The Windsor MP welcomes the new report by the Government Office for Science on distributed ledgers, also known as blockchains.
Distributed ledgers are a method of recording information on a decentralised database. Proponents of distributed ledger claim that they are more secure than traditional ways of storing data and that they also cost less due to the fact that they strip away bureaucracy and shred red tape.
Distributed ledgers offer many varied new uses in the public sector, such as collecting taxes more effectively, giving the public access to their health records and verifying property and business records more securely.
The report makes a number of recommendations to the Government with the objective of exploring their potential use in both the public and private sectors.
Adam Afriyie, Windsor’s MP, commented:
“Blockchains are one of the most exciting technology developments in recent years. As an former IT entrepreneur I look forward to the Government reaction to this report and soon hope to see pilots and trials of blockchains in the public sector.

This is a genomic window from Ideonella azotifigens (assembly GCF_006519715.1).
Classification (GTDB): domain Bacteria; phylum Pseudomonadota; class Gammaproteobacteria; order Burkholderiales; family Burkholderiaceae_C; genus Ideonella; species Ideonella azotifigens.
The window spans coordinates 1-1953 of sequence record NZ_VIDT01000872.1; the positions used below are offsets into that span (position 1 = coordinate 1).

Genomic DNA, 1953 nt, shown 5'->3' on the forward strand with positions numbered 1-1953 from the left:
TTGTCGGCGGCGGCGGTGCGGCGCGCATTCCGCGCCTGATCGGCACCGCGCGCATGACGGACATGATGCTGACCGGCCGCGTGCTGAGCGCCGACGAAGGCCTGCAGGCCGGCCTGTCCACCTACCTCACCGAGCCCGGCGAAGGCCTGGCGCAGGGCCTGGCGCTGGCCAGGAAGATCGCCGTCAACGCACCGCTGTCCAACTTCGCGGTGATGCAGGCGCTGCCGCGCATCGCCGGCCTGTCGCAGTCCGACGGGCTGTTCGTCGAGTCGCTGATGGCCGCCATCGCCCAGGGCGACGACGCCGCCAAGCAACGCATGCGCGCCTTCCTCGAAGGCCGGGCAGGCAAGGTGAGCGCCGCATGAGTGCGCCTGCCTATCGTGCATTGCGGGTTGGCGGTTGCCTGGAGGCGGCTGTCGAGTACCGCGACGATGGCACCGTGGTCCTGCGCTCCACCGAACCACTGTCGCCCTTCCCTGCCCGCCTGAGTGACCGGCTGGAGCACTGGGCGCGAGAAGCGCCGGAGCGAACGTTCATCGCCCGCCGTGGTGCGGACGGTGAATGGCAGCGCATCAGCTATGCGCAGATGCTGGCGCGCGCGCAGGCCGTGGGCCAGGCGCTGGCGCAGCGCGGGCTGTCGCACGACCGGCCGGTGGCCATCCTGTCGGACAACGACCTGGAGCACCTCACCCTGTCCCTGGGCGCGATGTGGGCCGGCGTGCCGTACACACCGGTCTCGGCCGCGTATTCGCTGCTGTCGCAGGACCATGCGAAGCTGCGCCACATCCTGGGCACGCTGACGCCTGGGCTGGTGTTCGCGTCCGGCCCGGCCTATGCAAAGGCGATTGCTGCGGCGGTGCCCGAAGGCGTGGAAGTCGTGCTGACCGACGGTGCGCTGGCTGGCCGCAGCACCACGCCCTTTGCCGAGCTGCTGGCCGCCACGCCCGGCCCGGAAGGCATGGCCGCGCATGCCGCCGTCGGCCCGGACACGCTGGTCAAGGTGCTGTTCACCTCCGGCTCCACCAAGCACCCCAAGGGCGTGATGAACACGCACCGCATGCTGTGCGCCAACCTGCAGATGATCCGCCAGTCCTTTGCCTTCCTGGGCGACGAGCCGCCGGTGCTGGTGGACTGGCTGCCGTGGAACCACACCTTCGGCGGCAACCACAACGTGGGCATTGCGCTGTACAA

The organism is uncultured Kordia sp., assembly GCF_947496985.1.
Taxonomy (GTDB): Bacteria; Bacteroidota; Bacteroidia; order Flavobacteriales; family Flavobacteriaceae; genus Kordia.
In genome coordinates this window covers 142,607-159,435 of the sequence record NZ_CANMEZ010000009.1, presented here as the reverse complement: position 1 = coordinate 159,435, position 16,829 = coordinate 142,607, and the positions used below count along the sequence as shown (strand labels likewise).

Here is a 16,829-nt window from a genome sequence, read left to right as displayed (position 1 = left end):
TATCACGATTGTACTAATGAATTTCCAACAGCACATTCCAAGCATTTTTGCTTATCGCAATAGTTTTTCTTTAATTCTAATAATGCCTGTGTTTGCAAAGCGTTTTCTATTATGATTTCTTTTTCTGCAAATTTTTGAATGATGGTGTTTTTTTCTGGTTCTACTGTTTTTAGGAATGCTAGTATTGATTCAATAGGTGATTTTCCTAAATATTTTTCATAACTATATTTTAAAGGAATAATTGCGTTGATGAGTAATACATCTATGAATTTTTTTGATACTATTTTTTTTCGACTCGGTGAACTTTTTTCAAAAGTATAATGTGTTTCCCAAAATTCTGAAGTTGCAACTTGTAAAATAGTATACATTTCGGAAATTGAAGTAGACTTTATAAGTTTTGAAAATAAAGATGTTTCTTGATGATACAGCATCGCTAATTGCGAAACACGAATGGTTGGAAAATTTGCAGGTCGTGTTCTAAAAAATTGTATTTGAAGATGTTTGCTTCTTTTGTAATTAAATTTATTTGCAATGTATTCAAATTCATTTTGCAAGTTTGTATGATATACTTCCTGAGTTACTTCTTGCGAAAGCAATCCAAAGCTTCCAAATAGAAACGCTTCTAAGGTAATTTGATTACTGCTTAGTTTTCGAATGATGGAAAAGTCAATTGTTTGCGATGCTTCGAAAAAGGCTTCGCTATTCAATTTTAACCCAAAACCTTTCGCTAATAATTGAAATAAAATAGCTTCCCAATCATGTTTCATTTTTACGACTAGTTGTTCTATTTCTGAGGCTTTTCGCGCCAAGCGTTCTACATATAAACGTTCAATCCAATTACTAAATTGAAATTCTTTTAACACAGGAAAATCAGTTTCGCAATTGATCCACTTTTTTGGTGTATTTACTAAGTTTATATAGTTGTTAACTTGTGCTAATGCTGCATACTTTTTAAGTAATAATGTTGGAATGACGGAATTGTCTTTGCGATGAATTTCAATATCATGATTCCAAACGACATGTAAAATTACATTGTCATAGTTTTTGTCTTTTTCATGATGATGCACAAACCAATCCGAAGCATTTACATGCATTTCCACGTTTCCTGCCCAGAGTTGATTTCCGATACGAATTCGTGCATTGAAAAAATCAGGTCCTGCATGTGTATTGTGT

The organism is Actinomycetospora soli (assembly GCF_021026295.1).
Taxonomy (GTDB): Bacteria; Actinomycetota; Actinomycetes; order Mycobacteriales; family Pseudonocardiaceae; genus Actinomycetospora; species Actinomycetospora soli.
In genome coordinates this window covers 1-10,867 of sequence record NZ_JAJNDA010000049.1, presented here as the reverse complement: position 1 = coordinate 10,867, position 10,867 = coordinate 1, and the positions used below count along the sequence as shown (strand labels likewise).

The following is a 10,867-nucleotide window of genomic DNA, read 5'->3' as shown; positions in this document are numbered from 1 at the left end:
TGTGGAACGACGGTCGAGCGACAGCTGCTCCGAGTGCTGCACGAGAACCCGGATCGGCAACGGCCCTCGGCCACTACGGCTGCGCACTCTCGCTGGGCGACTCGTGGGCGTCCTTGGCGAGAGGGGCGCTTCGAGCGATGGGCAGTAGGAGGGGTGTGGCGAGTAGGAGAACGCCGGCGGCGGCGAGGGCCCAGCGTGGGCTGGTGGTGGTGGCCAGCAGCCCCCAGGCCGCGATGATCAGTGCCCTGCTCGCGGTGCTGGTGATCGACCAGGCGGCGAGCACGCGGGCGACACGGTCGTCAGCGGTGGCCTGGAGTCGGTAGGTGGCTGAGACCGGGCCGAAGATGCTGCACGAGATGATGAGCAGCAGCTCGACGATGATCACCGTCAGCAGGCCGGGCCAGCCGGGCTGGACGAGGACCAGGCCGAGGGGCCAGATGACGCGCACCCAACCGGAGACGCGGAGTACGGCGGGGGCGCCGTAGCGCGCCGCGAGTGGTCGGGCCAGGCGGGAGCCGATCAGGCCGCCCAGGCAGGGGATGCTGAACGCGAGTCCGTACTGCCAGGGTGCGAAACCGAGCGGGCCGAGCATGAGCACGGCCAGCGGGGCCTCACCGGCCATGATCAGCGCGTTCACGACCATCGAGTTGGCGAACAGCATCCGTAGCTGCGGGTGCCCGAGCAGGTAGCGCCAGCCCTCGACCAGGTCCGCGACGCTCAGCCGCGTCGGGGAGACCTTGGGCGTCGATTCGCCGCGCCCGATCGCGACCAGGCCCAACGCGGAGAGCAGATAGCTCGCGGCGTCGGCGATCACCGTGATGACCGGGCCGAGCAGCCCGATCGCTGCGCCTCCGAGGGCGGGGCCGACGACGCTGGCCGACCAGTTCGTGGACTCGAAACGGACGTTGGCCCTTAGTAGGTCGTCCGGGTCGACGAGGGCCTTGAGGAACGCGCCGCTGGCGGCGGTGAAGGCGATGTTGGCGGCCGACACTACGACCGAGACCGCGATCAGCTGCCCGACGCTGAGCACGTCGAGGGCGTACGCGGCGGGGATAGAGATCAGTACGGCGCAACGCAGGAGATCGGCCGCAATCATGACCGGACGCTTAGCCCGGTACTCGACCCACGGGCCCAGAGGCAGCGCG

“The potential savings to taxpayers with more efficient public services are enormous
“Blockchains are secure but they are not cybercrime free so we must be proceed with caution. The creation of a potentially massive database containing everyone’s information could be like painting a giant target on the public sector for cyber criminals to aim at.
“In parliament we also need to consider the issues around Blockchains and I hope to secure a debate in the forthcoming months so MPs can engage with this exciting new topic.
“Let’s make 2016 the year that blockchains stopped being the sole domain of tech geeks and entered the public space and the political arena.”
Note to editors
1. Adam Afriyie has a strong background and interest in science, technology and innovation due to his entrepreneurial background in the IT sector and a variety of posts he has held and/or currently holds, including Shadow Minister for Science, Chairman of the Parliamentary Office of Science and Technology (POST) and President of the Conservative Technology Forum (CTF).